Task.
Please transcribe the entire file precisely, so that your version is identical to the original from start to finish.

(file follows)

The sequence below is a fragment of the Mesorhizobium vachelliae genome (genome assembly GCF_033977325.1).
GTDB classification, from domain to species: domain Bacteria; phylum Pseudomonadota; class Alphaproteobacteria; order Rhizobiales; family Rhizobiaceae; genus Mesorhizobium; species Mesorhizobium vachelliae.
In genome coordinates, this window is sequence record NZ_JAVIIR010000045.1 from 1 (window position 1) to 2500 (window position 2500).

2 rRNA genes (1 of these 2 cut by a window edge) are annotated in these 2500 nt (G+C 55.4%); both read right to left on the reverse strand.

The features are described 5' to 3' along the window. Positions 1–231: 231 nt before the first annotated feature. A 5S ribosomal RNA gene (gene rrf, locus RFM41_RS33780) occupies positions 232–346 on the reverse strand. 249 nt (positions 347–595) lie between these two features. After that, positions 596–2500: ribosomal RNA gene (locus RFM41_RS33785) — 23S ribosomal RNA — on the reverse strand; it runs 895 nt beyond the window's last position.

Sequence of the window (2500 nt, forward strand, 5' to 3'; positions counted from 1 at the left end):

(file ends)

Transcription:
The sequence below is a fragment of the Mesorhizobium vachelliae genome (genome assembly GCF_033977325.1).
GTDB classification, from domain to species: domain Bacteria; phylum Pseudomonadota; class Alphaproteobacteria; order Rhizobiales; family Rhizobiaceae; genus Mesorhizobium; species Mesorhizobium vachelliae.
In genome coordinates, this window is sequence record NZ_JAVIIR010000045.1 from 1 (window position 1) to 2500 (window position 2500).

2 rRNA genes (1 of these 2 cut by a window edge) are annotated in these 2500 nt (G+C 55.4%); both read right to left on the reverse strand.

The features are described 5' to 3' along the window. Positions 1–231: 231 nt before the first annotated feature. A 5S ribosomal RNA gene (gene rrf, locus RFM41_RS33780) occupies positions 232–346 on the reverse strand. 249 nt (positions 347–595) lie between these two features. After that, positions 596–2500: ribosomal RNA gene (locus RFM41_RS33785) — 23S ribosomal RNA — on the reverse strand; it runs 895 nt beyond the window's last position.

Sequence of the window (2500 nt, forward strand, 5' to 3'; positions counted from 1 at the left end):